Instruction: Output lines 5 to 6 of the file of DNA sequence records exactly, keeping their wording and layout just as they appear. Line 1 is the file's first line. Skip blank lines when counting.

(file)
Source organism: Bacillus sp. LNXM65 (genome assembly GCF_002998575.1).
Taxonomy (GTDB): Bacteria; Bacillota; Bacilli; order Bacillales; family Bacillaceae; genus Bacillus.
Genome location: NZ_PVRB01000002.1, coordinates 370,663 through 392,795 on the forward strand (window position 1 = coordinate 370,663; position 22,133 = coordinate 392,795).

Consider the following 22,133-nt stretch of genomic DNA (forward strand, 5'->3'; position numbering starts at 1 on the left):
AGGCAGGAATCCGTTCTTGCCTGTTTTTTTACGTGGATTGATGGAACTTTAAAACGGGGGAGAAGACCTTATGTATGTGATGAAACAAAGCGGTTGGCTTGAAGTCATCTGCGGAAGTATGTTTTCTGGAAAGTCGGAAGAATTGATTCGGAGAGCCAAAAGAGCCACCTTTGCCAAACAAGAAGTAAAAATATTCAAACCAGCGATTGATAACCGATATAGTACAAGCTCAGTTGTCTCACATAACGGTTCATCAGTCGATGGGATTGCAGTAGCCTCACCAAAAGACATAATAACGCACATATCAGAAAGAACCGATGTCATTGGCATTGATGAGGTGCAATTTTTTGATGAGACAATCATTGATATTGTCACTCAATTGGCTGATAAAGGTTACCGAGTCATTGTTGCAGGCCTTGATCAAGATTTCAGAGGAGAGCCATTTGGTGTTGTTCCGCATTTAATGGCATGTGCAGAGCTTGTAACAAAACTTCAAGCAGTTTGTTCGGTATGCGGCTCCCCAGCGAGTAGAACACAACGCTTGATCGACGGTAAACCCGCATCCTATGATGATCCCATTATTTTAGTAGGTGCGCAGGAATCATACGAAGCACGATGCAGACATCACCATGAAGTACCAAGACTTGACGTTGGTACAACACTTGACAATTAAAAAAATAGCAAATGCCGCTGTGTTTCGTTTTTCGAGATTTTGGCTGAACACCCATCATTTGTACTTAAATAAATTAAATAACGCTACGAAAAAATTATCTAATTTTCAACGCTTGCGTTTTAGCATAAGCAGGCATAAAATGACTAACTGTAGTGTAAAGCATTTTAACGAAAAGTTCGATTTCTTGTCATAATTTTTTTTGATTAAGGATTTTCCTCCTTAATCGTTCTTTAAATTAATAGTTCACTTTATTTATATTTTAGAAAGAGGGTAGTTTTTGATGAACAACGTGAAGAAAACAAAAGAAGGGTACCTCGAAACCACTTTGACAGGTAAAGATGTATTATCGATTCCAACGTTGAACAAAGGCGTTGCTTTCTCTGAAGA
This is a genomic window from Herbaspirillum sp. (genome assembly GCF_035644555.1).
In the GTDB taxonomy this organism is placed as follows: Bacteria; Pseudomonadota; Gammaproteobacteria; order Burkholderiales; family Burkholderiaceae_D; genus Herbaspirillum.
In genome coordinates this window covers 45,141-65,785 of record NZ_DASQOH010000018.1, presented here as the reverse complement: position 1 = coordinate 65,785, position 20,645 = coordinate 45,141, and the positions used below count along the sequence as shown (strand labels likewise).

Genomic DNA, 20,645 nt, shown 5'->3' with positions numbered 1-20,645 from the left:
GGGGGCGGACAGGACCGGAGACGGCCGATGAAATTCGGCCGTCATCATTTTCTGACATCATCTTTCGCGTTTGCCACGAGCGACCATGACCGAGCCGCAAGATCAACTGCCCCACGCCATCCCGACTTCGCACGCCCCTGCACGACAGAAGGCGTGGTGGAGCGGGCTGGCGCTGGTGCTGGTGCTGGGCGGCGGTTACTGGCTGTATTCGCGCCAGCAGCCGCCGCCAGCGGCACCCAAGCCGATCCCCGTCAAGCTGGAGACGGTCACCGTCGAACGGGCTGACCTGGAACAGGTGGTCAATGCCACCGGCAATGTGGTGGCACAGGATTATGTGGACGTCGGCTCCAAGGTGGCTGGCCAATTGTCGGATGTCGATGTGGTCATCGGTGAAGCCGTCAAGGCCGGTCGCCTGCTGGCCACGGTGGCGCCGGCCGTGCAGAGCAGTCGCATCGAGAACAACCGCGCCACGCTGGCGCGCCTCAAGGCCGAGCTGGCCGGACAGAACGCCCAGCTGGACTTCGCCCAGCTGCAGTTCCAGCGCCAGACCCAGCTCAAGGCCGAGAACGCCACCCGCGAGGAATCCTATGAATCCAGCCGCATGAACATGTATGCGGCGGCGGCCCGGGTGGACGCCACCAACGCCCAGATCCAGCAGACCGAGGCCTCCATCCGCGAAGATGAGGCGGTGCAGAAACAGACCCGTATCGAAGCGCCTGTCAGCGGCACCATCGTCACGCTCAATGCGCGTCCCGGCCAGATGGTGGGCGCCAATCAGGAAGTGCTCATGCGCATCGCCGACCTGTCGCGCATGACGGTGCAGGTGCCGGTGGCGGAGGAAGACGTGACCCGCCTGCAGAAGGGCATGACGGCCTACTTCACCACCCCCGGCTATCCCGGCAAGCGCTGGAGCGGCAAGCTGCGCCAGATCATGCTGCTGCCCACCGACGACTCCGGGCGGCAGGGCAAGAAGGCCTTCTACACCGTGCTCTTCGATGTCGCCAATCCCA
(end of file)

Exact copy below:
AGGCAGGAATCCGTTCTTGCCTGTTTTTTTACGTGGATTGATGGAACTTTAAAACGGGGGAGAAGACCTTATGTATGTGATGAAACAAAGCGGTTGGCTTGAAGTCATCTGCGGAAGTATGTTTTCTGGAAAGTCGGAAGAATTGATTCGGAGAGCCAAAAGAGCCACCTTTGCCAAACAAGAAGTAAAAATATTCAAACCAGCGATTGATAACCGATATAGTACAAGCTCAGTTGTCTCACATAACGGTTCATCAGTCGATGGGATTGCAGTAGCCTCACCAAAAGACATAATAACGCACATATCAGAAAGAACCGATGTCATTGGCATTGATGAGGTGCAATTTTTTGATGAGACAATCATTGATATTGTCACTCAATTGGCTGATAAAGGTTACCGAGTCATTGTTGCAGGCCTTGATCAAGATTTCAGAGGAGAGCCATTTGGTGTTGTTCCGCATTTAATGGCATGTGCAGAGCTTGTAACAAAACTTCAAGCAGTTTGTTCGGTATGCGGCTCCCCAGCGAGTAGAACACAACGCTTGATCGACGGTAAACCCGCATCCTATGATGATCCCATTATTTTAGTAGGTGCGCAGGAATCATACGAAGCACGATGCAGACATCACCATGAAGTACCAAGACTTGACGTTGGTACAACACTTGACAATTAAAAAAATAGCAAATGCCGCTGTGTTTCGTTTTTCGAGATTTTGGCTGAACACCCATCATTTGTACTTAAATAAATTAAATAACGCTACGAAAAAATTATCTAATTTTCAACGCTTGCGTTTTAGCATAAGCAGGCATAAAATGACTAACTGTAGTGTAAAGCATTTTAACGAAAAGTTCGATTTCTTGTCATAATTTTTTTTGATTAAGGATTTTCCTCCTTAATCGTTCTTTAAATTAATAGTTCACTTTATTTATATTTTAGAAAGAGGGTAGTTTTTGATGAACAACGTGAAGAAAACAAAAGAAGGGTACCTCGAAACCACTTTGACAGGTAAAGATGTATTATCGATTCCAACGTTGAACAAAGGCGTTGCTTTCTCTGAAGA
This is a genomic window from Herbaspirillum sp. (genome assembly GCF_035644555.1).